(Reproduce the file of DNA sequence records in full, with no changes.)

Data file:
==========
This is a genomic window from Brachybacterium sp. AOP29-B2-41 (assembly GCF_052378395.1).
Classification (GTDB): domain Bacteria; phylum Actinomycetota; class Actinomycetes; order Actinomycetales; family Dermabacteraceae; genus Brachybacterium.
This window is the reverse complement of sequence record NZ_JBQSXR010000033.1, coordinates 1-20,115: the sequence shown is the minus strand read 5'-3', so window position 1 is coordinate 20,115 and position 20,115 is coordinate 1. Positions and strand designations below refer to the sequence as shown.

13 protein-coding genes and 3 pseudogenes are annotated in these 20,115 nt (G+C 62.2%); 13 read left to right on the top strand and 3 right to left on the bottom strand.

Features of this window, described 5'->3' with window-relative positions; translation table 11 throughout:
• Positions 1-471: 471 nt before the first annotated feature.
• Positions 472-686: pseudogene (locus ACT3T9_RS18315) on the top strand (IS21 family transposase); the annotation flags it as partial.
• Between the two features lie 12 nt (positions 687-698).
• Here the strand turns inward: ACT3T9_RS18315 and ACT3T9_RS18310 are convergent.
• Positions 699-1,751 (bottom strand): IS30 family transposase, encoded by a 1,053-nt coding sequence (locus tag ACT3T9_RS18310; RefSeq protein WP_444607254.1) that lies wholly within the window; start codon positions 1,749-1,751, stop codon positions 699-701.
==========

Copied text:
This is a genomic window from Brachybacterium sp. AOP29-B2-41 (assembly GCF_052378395.1).
Classification (GTDB): domain Bacteria; phylum Actinomycetota; class Actinomycetes; order Actinomycetales; family Dermabacteraceae; genus Brachybacterium.
This window is the reverse complement of sequence record NZ_JBQSXR010000033.1, coordinates 1-20,115: the sequence shown is the minus strand read 5'-3', so window position 1 is coordinate 20,115 and position 20,115 is coordinate 1. Positions and strand designations below refer to the sequence as shown.

13 protein-coding genes and 3 pseudogenes are annotated in these 20,115 nt (G+C 62.2%); 13 read left to right on the top strand and 3 right to left on the bottom strand.

Features of this window, described 5'->3' with window-relative positions; translation table 11 throughout:
• Positions 1-471: 471 nt before the first annotated feature.
• Positions 472-686: pseudogene (locus ACT3T9_RS18315) on the top strand (IS21 family transposase); the annotation flags it as partial.
• Between the two features lie 12 nt (positions 687-698).
• Here the strand turns inward: ACT3T9_RS18315 and ACT3T9_RS18310 are convergent.
• Positions 699-1,751 (bottom strand): IS30 family transposase, encoded by a 1,053-nt coding sequence (locus tag ACT3T9_RS18310; RefSeq protein WP_444607254.1) that lies wholly within the window; start codon positions 1,749-1,751, stop codon positions 699-701.